Use what you have and you will be fine, at your size and power, even polystyrene should work OK.

    My preference is acrylic (Plexiglass). It is stiffer, clearer, and more scratch resistant. Polycarbonate (Lexan) is stronger, and tougher, but is easy to scratch and mar the surface. If you crash land in parking lot, the acrylic may well break, but the rest of the model will also be destroyed.

    BTW, CD and DVDs are also polycarbonate, and can be a cheap and readily available source for small fin stock.
     
  15. Sep 10, 2019 #15

    GaryT

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    Agreed with JohnC and the other's, Lexan will prove quit resilient for fins. I used to build saltwater fish tank filtration systems with it, its not to hard to flame polish the edges to a high gloss clear finish as well.
     
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  16. Sep 10, 2019 #16

    aerostadt

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    I have used 1/16" polycarbonate on small models. I've made slots and pins, so that they can be removable. If I go slow and careful, I can cut them with a scroll saw.
     
    Last edited: Sep 10, 2019
  17. Sep 10, 2019 #17

    mikec

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    I've flown a 4xG cluster with 0.090" Lexan rectangular fins with no issues.
     
  18. Sep 10, 2019 #18

    Bill S

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    I was planning on using tin snips/shears, as I've read some people here use them on thin Lexan.
     
  19. Sep 10, 2019 #19

    Nytrunner

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    Which G's? That makes a difference lol
    ( I have no doubt the fins were fine)
     
  20. Sep 10, 2019 #20

    burkefj

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    I use svore and break up to 1/16", otherwise scroll saw. 1/16 is too thick for shears, thats for very thin rc car body material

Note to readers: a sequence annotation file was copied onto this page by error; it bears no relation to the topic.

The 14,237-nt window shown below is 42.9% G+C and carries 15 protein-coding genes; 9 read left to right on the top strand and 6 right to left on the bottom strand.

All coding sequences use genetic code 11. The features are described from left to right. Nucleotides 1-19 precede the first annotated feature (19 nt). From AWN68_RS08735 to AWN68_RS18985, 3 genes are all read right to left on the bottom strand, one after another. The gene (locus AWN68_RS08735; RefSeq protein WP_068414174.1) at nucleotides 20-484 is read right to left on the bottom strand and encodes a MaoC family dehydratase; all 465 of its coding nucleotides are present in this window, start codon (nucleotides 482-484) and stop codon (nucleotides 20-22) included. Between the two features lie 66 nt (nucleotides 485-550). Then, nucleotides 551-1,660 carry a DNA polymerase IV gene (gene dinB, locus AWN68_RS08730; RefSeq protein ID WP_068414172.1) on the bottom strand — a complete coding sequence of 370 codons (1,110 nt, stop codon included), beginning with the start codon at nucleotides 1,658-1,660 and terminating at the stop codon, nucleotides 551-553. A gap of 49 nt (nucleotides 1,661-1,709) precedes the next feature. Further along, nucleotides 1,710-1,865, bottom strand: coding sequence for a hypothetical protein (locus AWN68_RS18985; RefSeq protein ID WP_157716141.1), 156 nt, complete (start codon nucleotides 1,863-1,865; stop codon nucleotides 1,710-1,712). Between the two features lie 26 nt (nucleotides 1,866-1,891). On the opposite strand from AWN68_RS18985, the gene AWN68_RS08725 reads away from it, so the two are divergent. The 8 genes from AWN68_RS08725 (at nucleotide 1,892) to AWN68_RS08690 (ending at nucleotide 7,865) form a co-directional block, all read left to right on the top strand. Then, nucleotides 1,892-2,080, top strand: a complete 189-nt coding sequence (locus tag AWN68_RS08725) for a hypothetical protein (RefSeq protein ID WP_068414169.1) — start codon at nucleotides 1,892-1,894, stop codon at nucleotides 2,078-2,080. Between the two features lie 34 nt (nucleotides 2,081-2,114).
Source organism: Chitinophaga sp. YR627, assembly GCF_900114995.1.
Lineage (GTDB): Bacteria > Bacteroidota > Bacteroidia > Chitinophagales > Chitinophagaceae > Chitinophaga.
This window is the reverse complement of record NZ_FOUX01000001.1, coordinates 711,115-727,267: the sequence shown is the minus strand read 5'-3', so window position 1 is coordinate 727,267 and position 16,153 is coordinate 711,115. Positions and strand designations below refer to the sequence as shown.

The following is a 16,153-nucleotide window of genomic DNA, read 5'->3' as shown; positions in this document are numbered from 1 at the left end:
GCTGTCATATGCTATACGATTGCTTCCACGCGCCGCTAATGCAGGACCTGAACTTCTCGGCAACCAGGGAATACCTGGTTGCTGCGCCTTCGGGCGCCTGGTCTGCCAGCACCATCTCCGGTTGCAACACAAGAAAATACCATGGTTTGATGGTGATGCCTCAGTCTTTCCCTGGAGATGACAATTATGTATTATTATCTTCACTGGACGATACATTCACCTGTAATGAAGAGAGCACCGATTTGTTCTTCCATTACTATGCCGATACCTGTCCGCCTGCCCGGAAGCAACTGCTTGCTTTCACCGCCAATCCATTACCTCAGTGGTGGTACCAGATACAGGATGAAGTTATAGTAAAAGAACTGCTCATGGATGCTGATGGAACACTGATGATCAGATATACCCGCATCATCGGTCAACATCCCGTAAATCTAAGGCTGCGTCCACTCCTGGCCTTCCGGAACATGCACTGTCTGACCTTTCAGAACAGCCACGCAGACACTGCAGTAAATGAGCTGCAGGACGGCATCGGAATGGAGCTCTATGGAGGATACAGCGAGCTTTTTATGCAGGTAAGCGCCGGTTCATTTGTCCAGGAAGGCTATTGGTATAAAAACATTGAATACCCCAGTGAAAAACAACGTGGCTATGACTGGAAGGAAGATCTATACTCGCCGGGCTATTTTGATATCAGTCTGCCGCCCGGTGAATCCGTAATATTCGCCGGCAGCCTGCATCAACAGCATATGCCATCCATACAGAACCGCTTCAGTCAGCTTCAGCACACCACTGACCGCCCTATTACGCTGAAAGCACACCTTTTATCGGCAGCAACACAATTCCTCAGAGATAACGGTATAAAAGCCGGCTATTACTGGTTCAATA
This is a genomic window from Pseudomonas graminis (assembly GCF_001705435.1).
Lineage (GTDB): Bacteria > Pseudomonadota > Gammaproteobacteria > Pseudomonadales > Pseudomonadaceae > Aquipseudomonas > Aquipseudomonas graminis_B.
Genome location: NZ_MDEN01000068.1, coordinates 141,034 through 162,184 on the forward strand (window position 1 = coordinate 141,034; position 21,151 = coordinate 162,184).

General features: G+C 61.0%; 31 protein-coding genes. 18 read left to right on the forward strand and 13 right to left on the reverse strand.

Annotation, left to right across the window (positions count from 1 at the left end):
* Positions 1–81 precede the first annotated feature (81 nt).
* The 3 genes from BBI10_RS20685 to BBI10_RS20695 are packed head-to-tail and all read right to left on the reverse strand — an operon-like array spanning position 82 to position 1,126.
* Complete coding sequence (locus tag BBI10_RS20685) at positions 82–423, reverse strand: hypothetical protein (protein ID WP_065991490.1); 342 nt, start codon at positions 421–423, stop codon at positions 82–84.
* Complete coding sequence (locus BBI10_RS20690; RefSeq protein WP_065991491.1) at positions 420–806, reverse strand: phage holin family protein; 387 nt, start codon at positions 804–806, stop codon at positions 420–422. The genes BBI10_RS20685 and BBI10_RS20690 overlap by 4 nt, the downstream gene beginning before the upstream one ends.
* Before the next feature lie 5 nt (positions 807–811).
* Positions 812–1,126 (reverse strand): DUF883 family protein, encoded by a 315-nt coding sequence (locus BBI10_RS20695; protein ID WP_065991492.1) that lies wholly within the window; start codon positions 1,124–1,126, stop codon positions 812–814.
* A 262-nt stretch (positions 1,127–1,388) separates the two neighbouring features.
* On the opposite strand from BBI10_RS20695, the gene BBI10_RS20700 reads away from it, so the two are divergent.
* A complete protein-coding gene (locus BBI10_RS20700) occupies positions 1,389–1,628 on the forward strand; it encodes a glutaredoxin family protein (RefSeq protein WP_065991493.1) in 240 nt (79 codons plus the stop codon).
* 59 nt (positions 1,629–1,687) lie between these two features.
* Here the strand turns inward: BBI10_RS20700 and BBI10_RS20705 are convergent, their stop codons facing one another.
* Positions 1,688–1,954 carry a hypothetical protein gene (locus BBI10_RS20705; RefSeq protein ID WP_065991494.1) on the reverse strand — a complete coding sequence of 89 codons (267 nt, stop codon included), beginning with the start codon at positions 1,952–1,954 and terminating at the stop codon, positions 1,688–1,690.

21. Sep 10, 2019 #21

    moondawg

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    If you know anyone with a K40 or other laser cutter, you can probably talk them into cutting some lexan/acrylic fins for you. Only takes a few minutes.
     
  22. Sep 10, 2019 #22

    aerostadt

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    I have used the scroll saw to cut 0.18" polycarbonate fins for my HPR 1/12 scale Atlas/Mercury. As I recall it took a little bit of practice to get the hang of it. If the blade went too fast and dwelled in the same place too long, the plastic could actually melt and the blade would have a tendency to get stuck.
     
    Last edited: Sep 11, 2019
  23. Sep 11, 2019 #23

    Bill S

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    Okay, thank you for the info. I'll figure out something else then. Maybe a hobby saw (fine toothed), go slowly?
     
  24. Sep 11, 2019 #24

    K'Tesh

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    For the fin tabs, you'd probably want to replace the traditional corner with a rounded edge... You could do that by drilling the corner, then cutting to it. The idea is to avoid the chance for concentrating the forces into a single point... Kind of like why aircraft windows are round shapes, instead of square/rectangular, it took several crashes and a lot of people getting killed for aviation engineers to learn that one (and it killed the British commercial aviation industry).
     
  25. Sep 11, 2019 #25

    Bill S

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    Good idea, thanks. :)
     
  26. Sep 11, 2019 #26

    mikec

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    But that was metal fatigue in the aluminum around the windows, not the windows themselves, caused by pressure cycling. See https://aerospaceengineeringblog.com/dehavilland-comet-crash/ I don't think the forces on fins are going to affect square corners very much. But you can do it if you want, I don't think it will hurt.
     
  27. Sep 11, 2019 #27

    K'Tesh

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    I *was* referring to the metal fatigue caused by the square windows that were used in the De Havilland Comet. It was the metal that failed, and not the "window panes" themselves. It was caused by the sharp corners of the window's shape which concentrated the forces on the metal of the fuselage leading to the loss of the aircraft involved.

    Of course here we're talking about plastic. However, if the fins flex too much, too often, (or suffer from a hard impact) a sharp corner could yield a significant reduction in strength and ultimately lead to eventual failure. I don't have any to test/demonstrate what I'm thinking of, but I do think that it could have a profound affect on the performance capabilities of the fins. The best option of course would be not to have them at all.

    So, in the image below, presuming all things being equal, I would posit that design "A" with 90 degree cuts for the fin tabs would be the weakest option, "B" with 45 degree cuts would be significantly better than "A", but worse than "C", "C" would be drilled at the corners, and the cuts would be made into the holes would be the strongest, save for option "D".

    upload_2019-9-12_4-4-48.png
     
    Last edited: Sep 11, 2019